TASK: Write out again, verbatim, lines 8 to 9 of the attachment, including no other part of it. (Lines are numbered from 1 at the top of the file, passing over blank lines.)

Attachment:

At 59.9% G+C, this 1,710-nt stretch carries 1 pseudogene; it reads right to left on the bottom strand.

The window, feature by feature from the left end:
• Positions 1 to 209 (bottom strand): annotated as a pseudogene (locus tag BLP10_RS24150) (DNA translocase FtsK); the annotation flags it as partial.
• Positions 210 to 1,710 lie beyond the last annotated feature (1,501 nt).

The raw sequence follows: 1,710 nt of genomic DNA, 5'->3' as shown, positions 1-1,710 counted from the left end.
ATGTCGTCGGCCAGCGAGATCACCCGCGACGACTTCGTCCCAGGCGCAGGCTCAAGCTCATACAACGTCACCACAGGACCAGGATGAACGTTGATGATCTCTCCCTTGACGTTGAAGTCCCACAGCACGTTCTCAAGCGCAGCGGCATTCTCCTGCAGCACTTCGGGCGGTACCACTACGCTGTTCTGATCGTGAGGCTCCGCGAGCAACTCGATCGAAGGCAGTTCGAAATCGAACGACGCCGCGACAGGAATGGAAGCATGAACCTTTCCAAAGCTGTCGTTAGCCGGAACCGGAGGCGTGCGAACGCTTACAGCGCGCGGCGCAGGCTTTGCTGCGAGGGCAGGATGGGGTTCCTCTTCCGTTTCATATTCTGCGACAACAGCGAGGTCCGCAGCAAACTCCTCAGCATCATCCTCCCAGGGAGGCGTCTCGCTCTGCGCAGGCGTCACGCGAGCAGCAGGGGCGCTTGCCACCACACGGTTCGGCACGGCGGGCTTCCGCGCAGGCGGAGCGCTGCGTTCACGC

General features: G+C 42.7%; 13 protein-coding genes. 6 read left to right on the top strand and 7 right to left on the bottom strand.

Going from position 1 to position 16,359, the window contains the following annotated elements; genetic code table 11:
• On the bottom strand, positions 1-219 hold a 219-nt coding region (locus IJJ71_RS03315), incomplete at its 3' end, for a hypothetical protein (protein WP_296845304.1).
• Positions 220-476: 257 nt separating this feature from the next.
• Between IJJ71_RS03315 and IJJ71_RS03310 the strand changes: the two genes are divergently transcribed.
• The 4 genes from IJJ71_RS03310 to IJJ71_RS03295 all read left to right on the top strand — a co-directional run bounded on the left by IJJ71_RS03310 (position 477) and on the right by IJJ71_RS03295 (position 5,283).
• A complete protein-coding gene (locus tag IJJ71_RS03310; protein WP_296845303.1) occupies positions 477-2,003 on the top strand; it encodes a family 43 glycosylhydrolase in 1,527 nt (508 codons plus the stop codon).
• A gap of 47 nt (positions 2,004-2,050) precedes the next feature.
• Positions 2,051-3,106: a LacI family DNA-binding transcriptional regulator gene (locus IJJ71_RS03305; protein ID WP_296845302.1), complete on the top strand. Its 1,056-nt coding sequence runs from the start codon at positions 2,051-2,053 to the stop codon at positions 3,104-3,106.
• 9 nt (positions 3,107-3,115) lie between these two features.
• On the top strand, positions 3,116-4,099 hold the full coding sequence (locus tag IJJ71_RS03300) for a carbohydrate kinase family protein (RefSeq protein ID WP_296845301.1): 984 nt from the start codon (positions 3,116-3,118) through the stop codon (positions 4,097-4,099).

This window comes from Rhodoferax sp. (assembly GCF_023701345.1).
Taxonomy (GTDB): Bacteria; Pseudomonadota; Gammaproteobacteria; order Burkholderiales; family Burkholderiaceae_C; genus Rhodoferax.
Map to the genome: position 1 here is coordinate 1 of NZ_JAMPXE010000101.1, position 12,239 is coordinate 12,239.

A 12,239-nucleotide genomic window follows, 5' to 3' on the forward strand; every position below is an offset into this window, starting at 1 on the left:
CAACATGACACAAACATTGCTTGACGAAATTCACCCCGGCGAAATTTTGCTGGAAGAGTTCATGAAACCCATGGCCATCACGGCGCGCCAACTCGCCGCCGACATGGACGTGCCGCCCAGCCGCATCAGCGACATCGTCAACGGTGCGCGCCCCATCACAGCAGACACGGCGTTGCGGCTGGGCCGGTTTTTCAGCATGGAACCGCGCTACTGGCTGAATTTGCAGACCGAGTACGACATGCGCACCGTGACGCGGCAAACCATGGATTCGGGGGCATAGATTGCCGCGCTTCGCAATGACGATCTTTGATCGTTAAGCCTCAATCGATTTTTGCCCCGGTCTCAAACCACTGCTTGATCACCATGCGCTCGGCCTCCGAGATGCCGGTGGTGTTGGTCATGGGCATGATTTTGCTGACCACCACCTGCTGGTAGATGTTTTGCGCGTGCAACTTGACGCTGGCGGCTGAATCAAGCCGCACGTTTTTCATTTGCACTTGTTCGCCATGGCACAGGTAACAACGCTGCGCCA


Going from position 1 to position 16,359, the window contains the following annotated elements; genetic code table 11:
• On the bottom strand, positions 1-219 hold a 219-nt coding region (locus IJJ71_RS03315), incomplete at its 3' end, for a hypothetical protein (protein WP_296845304.1).